Understanding Ethical Issues: The Clinical Ethics Model

Michael McCabe
Issue 3, April 2001

"Clinical ethics is a practical discipline that provides a structured approach to decision making that can assist physicians and family members to identify, analyse, and resolve ethical issues in clinical medicine."

—Jonsen, Siegler & Winslade

Healthcare professionals frequently contact The Nathaniel Centre asking for advice on a particular issue in clinical practice, or an issue concerning treatment options for a family member. We thought it would be helpful, therefore, to provide a brief outline of a model to assist these readers understanding of some of the ethical issues in healthcare practice. This particular model comes from Jonsen, Siegler & Winslade's book, "Clinical Ethics".

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Informed Choice and Consent

Sharron Cole
Issue 3, April 2001

"The voluntary consent of the human subject is absolutely essential". In the practice of human experimentation, this is the first of the basic principles to satisfy moral, ethical and legal concepts, as laid down in the Nuremburg Code 1947. The Code is the concluding statement of the judgment in the trial of the Nazi doctors who were accused of crimes against humanity by conducting criminal scientific and medical experiments on concentration camp prisoners. The Nuremburg Code has become part of international law and it serves as the basis for many formulations of the ethics of research with human subjects.

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The Complexities of Cloning

Anne Dickinson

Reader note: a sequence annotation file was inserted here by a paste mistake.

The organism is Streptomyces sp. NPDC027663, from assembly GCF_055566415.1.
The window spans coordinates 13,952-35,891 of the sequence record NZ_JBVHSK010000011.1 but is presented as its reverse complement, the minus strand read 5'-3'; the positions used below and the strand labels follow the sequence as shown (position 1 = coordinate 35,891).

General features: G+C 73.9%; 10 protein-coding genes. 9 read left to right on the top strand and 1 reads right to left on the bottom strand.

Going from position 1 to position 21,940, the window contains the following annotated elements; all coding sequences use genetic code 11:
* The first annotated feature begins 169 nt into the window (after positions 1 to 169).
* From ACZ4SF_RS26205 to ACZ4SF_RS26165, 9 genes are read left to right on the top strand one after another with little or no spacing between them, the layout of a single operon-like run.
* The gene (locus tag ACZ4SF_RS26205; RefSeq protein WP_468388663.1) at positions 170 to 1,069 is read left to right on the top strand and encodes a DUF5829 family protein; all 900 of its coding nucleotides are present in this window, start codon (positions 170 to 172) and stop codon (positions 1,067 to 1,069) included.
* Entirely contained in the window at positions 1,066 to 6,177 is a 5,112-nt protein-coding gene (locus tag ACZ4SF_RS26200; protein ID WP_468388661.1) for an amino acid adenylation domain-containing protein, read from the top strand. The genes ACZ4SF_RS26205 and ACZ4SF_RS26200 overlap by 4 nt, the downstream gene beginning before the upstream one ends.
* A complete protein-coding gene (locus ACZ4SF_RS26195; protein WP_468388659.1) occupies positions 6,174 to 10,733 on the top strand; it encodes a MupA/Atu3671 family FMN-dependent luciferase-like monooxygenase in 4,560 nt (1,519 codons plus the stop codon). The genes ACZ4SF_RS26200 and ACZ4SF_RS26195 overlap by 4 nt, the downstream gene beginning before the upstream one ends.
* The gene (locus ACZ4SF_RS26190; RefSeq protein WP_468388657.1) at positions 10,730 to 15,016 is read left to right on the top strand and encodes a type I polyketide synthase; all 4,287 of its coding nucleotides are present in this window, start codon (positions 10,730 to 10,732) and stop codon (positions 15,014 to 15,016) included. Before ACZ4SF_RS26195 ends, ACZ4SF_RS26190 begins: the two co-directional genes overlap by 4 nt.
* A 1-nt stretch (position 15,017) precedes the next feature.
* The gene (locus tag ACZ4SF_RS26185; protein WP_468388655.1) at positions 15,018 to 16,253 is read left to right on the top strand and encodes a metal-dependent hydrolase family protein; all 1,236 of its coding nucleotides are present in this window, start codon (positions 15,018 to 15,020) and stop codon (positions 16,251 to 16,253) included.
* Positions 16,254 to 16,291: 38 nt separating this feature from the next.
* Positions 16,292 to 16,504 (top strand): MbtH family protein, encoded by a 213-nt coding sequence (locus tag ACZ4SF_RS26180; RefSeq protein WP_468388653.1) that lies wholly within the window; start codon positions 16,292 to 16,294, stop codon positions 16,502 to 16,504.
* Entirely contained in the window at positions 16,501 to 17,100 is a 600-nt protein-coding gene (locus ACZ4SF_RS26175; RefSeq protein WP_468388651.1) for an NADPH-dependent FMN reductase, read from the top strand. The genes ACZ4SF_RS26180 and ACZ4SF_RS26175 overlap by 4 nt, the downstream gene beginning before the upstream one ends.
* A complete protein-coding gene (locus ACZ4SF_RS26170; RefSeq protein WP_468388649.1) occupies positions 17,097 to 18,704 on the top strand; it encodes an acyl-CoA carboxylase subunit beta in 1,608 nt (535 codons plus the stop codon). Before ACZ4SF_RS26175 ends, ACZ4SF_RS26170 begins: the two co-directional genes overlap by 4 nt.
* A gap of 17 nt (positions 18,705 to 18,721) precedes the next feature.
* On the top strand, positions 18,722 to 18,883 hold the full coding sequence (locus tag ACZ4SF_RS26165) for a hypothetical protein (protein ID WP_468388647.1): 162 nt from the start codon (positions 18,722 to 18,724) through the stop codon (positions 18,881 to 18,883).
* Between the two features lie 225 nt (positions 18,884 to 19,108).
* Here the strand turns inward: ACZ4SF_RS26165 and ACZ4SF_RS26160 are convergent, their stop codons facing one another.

Issue 3, April 2001

The lack of legislation in New Zealand relating to human cloning has been highlighted recently by the announcement that a team of scientists from Italy, Israel and the United States is seeking to use cloning to create human embryos, as a means of assisting infertile couples to have children.

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Striking a Balance in Truth Telling

Michael McCabe
Issue 4, August 2001

The obligation of veracity is the obligation to tell the truth and not to lie or deceive others. Even though veracity is an essential part of the relationship between healthcare professionals and their patients, and an indispensable feature in establishing goals of care at the end of life, many codes of medical ethics frequently ignore rules of veracity and have little or nothing to say about deception and when or whether it is ever justified. The Hippocratic Oath, for example, does not mention this principle. [1] Ethicist, Sissela Bok, in her germinal book, "Lying; Moral Choice in Public and Private Life" suggests the reason why little is said about truth telling in codes of ethics is because, "reasons to lie occur to most people quite often. Not many stop to examine the choices confronting them; existing deceptive practices and competitive stresses can make it difficult not to conform. Guidance is hard to come by, and few are encouraged to consider such choices in schools and colleges or in their working life." [2] The principle of veracity and its allied virtue of truthfulness are expressions of the fundamental obligations contained in the primary principles of bioethics - respect for autonomy, justice, beneficence (to do the good) and non-maleficence (first do no harm).

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